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News Release

Changes to RNA may impact growth and function of insulin-producing cells

Emerging mechanism that is linked to diabetes may be passed from one generation to another.

BOSTON – (October 11, 2018) – To avoid diabetes, we need healthy populations of the pancreatic “beta” cells that produce insulin for us. Research at Joslin Diabetes Center in Boston now has shown that the health of these crucial cell populations can be regulated in part by an unexpected biological route—dynamic modifications of RNA involved in the biological pathways that signal the cells to grow and secrete insulin.

Rohit N. Kulkarni, M.D., Ph.D., Senior Investigator in the Section on Islet Cell and Regenerative Biology at Joslin Diabetes Center and Professor of Medicine at Harvard Medical School.


“One exciting aspect of our research is that dynamic modifications of RNA have the potential to transmit regulatory actions from one generation to the next,” says Rohit N. Kulkarni, MD, PhD, who is Co-Head of Joslin’s Section on Islet Cell and Regenerative Biology and a Professor of Medicine at Harvard Medical School.

Kulkarni, who received this year’s Albert Renold Prize from the European Association for the Study of Diabetes (EASD), outlined early discoveries about RNA modifications and their link with growth factor signaling pathways in beta cells during his Renold Lecture on October 2 in Berlin.

The Kulkarni lab focuses on understanding how beta cells can remain healthy and multiply, hoping to find ways to generate more of the cells to counter both type 1 and type 2 diabetes.

Following up on one of their investigations about how the cells regenerate, the scientists wondered whether a form of genetic regulation known as “RNA methylation” might prove important.

In RNA methylation, messenger RNA is chemically modified by the addition of a methyl group, which changes its behavior and thus the instructions it delivers for producing proteins, Kulkarni explains.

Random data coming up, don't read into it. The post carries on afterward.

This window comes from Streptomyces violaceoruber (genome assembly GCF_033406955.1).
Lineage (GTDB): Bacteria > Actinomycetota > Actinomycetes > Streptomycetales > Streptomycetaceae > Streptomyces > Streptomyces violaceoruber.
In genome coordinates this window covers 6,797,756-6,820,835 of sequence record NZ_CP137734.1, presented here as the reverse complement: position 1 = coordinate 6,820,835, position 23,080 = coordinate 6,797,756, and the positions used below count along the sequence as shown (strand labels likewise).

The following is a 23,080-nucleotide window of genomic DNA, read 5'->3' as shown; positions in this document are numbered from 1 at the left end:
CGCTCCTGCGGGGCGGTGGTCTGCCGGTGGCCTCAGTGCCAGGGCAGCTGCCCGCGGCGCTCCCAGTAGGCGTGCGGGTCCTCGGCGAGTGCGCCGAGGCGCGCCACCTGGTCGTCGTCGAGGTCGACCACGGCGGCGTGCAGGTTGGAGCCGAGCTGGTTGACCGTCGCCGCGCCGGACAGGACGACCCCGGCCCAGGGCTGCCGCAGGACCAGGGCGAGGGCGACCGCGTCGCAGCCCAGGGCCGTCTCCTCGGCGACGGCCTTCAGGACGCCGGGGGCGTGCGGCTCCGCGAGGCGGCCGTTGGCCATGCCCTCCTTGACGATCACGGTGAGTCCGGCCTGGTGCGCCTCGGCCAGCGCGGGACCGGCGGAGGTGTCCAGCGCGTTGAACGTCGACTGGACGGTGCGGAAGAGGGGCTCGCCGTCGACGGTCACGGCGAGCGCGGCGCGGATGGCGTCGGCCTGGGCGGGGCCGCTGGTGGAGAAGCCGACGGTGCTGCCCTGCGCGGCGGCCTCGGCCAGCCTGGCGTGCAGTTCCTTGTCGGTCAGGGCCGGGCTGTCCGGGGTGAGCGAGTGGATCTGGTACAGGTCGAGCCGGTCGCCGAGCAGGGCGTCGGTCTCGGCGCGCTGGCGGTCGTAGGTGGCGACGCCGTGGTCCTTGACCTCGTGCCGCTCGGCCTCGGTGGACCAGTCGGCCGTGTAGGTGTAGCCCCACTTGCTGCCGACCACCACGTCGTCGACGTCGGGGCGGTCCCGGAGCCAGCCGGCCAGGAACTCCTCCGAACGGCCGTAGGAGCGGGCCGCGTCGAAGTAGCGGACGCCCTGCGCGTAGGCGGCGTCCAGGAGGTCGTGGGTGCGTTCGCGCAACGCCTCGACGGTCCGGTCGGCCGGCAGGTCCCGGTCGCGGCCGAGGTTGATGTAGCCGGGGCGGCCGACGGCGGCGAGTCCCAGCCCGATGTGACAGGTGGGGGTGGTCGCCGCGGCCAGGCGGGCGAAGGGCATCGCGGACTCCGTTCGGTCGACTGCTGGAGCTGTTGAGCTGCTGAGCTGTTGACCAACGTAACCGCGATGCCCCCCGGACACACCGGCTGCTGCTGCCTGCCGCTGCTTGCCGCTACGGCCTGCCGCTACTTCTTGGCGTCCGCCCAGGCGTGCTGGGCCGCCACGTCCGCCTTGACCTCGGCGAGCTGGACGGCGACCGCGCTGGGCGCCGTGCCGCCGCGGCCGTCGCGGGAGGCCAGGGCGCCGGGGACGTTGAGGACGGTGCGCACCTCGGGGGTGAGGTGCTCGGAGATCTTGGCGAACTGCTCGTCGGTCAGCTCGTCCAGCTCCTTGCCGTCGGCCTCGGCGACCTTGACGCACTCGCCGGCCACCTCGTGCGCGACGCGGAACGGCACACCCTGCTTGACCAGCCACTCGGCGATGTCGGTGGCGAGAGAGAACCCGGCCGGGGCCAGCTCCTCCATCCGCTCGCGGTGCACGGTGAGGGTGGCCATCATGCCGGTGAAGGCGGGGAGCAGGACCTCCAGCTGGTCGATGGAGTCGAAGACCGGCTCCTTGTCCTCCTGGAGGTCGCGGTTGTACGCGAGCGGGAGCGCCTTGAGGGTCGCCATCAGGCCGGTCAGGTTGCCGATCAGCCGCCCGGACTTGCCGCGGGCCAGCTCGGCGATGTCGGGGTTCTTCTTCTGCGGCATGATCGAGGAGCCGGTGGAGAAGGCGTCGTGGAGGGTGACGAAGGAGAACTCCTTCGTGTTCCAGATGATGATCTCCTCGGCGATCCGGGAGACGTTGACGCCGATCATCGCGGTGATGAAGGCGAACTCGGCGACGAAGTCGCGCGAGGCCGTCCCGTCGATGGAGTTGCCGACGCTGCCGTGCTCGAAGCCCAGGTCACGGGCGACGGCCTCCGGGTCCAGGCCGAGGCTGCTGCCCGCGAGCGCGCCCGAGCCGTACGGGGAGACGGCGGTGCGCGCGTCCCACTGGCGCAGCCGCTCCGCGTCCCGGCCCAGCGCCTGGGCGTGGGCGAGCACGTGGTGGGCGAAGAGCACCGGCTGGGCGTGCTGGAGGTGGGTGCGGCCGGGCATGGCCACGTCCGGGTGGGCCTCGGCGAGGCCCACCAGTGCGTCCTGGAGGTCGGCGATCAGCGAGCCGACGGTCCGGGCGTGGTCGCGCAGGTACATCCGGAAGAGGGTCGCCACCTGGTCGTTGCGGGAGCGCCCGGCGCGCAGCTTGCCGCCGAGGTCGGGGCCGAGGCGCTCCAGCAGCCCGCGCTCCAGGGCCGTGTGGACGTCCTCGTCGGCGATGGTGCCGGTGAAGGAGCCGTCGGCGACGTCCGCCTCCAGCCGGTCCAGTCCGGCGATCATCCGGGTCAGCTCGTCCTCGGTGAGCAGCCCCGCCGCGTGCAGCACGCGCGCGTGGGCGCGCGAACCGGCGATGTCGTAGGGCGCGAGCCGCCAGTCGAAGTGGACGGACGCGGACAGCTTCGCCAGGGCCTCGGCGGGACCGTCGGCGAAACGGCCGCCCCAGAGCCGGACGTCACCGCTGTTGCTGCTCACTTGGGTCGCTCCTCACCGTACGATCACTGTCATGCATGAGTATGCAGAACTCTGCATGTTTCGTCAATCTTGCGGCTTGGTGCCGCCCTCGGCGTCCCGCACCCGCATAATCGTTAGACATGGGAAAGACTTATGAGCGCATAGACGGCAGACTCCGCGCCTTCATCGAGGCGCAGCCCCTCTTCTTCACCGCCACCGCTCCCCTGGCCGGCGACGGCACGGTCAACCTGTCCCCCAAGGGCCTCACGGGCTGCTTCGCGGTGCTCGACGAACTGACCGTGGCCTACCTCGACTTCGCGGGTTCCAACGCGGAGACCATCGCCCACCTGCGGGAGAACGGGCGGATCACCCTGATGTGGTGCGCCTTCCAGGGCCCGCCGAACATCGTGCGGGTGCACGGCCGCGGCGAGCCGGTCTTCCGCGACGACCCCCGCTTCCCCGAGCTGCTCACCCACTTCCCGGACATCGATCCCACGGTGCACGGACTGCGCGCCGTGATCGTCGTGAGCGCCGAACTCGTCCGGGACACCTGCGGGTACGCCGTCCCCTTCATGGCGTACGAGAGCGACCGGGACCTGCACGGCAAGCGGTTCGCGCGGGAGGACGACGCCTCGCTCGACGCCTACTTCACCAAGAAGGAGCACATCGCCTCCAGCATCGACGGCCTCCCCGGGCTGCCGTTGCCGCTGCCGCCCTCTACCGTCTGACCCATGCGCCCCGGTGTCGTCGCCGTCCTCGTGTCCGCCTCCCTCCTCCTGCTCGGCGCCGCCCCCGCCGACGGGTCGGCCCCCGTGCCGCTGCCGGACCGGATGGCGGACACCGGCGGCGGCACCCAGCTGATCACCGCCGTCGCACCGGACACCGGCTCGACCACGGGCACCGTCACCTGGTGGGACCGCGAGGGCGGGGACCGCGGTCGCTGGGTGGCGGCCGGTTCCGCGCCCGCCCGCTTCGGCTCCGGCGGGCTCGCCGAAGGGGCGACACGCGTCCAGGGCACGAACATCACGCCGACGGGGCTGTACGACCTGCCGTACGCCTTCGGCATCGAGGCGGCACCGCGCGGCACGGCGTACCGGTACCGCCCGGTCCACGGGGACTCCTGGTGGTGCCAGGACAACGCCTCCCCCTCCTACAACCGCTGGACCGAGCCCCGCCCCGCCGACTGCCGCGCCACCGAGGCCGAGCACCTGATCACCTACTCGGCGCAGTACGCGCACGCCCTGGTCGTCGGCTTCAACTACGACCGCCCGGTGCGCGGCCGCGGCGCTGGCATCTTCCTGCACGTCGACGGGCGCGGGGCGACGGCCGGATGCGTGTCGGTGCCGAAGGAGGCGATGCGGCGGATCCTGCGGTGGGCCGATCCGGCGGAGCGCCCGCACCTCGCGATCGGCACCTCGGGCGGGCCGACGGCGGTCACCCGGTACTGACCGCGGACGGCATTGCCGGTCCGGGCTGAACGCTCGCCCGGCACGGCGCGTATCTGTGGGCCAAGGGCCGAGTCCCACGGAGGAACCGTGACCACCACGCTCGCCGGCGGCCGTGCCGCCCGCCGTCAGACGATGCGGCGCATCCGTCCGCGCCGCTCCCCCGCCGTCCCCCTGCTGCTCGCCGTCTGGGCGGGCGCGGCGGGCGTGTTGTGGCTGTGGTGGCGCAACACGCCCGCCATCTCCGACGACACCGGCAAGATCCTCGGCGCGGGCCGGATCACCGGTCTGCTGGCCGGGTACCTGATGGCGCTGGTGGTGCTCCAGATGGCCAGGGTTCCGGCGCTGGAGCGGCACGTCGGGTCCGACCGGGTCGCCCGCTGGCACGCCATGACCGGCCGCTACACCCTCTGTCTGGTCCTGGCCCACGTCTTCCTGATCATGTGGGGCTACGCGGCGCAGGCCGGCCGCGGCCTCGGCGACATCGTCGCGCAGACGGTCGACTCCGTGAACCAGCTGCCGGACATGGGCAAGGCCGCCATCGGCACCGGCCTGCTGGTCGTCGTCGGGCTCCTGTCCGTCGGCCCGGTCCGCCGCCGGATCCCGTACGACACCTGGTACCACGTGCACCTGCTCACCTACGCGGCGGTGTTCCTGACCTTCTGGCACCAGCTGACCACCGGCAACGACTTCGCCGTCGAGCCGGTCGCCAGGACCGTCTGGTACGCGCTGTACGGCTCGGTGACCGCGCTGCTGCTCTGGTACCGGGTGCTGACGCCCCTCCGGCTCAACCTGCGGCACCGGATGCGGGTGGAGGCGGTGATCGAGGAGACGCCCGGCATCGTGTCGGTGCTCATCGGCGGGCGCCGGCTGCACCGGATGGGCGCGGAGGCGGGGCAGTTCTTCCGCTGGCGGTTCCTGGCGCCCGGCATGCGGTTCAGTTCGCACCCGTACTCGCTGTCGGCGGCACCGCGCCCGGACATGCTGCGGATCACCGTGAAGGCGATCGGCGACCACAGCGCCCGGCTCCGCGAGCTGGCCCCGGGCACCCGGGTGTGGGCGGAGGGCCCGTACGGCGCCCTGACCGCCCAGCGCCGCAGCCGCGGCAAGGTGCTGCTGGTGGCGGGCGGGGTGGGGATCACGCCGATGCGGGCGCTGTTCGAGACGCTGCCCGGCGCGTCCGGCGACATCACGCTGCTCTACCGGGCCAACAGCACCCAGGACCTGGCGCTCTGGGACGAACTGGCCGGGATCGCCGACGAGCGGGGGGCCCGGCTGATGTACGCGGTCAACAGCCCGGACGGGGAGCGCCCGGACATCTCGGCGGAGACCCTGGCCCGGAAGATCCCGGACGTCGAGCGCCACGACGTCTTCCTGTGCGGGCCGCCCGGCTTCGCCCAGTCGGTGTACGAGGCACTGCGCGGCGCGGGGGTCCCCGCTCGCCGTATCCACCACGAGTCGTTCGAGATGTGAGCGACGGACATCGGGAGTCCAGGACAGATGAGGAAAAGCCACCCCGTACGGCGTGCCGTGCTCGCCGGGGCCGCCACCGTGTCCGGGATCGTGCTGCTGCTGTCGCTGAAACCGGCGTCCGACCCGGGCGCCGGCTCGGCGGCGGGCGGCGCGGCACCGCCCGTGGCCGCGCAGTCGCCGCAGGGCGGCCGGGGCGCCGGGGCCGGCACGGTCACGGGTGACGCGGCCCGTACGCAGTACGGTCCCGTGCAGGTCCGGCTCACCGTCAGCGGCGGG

Although this process was discovered decades ago, RNA methylation has only been studied extensively in recent years, with the arrival of extremely sensitive RNA sequencing technologies, he says.

His group is in the forefront of investigating RNA methylation in beta cells, performing studies in mouse and human cells and in mice. The work is funded by the U.S. National Institutes of Health and may have implications for both type 1 and type 2 diabetes.

The Joslin investigators found links between methylation of messenger RNA and a growth signaling pathway involving insulin and IGF-1 receptors that is key in beta cell biology. This RNA methylation might prove important in regulating many aspects of beta cell behavior, such as how the cells divide or how effectively they are stimulated by blood glucose to produce insulin, Kulkarni says.

Additionally, understanding the role of RNA methylation might help to guide the research efforts now underway in many labs that attempt to derive beta cells from stem cells or from various types of adult cells. “RNA methylation may be playing a role here that is worth exploring,” he says.

The Albert Renold Prize and Lecture honors the memory of the distinguished diabetologist and researcher, who was founder of the lnstitut de Biochimie Clinique in Geneva and one of the founding fathers of EASD.

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